s thrifty as a dwarf” is a common catchphrase, and one that the Mountain People take for a compliment. Although they see no reason to waste anything, whether it’s a scrap of cloth or the heel of a loaf, they keep a particularly good watch over their gem-stones and metals, though they never tell anyone outside their kin and clan just how they do it. Otho, the silver daggers’ smith down in Dun Mannannan, was no different than any other dwarven craftsman, unless he was perhaps more cautious than most. His usual customer was some hotheaded young lad who’d dishonored himself badly enough to be forced to join the silver daggers, and you have to admit that a wandering swordsman who fights only for coin, not honor, isn’t the sort you can truly trust with either dwarven silver or magical secrets.
During his long years among humans in the kingdom of Deverry, Otho taught a few other smiths how to smelt the rare alloy for the daggers, an extremely complicated process with a number of peculiar steps, such as words to be chanted and hand gestures to be made just so. Otho would
always refuse to answer questions, saying only that if his students wanted the formula to come out right, they could follow his orders, and if they didn’t, they could get out of his forge right then and spare everyone trouble. All the apprentices shut their mouths and stayed; they were bright enough to realize that they were being taught magic of some sort, even if they weren’t being told what the spells accomplished. Once they opened shops of their own, they went on repeating Otho’s procedures in the exact way they’d been taught, so that every dagger made of dwarven silver in Deverry carried two kinds of dweomer.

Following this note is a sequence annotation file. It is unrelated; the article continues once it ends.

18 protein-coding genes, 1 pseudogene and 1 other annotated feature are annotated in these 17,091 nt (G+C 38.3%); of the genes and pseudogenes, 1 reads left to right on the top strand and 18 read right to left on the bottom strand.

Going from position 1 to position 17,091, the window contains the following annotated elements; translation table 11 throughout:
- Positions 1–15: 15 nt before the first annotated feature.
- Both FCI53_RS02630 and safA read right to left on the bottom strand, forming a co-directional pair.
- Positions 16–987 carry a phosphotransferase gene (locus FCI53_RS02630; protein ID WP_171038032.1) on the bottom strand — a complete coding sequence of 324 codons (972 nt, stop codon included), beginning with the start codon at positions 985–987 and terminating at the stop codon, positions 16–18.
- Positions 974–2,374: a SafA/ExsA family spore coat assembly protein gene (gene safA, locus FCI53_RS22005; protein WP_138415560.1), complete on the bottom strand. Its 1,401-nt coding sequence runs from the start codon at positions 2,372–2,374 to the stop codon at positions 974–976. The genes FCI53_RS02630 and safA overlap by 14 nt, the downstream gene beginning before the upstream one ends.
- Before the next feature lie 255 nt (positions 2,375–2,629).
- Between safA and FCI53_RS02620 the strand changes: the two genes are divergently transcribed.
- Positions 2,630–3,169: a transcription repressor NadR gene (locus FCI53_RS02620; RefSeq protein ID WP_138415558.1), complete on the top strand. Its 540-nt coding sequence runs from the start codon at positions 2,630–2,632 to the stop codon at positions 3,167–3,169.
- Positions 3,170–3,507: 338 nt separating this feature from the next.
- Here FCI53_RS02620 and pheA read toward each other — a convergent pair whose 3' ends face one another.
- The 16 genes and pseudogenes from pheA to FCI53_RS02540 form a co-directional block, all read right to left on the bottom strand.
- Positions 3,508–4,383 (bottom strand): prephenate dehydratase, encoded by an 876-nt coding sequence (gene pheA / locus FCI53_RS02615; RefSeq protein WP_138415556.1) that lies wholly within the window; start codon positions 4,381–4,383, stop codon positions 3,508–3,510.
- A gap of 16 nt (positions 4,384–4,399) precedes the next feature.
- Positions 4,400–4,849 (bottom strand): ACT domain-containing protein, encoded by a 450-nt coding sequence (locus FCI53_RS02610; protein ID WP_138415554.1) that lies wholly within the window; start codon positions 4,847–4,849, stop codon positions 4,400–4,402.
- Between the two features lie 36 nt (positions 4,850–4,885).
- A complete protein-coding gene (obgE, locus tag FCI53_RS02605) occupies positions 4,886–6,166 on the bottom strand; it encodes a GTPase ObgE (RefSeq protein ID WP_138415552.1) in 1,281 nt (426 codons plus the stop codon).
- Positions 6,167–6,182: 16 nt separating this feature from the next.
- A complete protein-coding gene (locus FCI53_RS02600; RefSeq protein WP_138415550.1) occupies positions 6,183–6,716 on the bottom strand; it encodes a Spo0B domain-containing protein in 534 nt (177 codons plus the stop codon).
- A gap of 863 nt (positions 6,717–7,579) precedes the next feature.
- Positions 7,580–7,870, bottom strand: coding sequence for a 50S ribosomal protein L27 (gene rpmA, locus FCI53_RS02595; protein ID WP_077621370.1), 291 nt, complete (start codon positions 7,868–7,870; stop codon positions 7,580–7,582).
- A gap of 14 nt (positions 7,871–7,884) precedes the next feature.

One spell Otho would acknowledge, especially to someone that he liked and trusted; the other he would have hidden from his own brother. The first produced in the metal itself an antipathy to the auric vibrations of the elven race, so that the dagger glowed brightly the moment an elf came within a few feet of it. The other, the secret spell, was its necessary opposite, producing an affinity, in this case to the dagger’s true owner, so that if lost or stolen, sooner or later the magical currents of the universe would float that dagger home. The thing was, by “true owner” Otho meant himself, which meant that any lost dagger would eventually come home to him, no matter who had actually made it or how much its interim owner had paid for it. Otho justified all of this by thinking of the purchase price as mere rent, a trifling detail that he never mentioned to his customers.
Once and only once had Otho produced an exception, and that was by accident. Round about 1044, he made a dagger for Cullyn of Cerrmor, one of the few human beings he truly admired. In the course of things, that blade passed to Rhodry Maelwaedd, a young lord who was forced by political exile to join the silver daggers. As soon as Rhodry laid his hand on the dagger, it was obvious that his blood was a little rarer than merely noble—the blade blazed up and accused him of being half an elf at least. Grudgingly, and only as a favor for Cullyn of Cerrmor’s daughter, Otho took off the denouncing spell. What Otho didn’t realize, since his dweomer was a thing of rote memory rather than real understanding, was that he’d weakened the complementary magic as well. The dagger now saw Rhodry, not the dwarf, as its one true owner.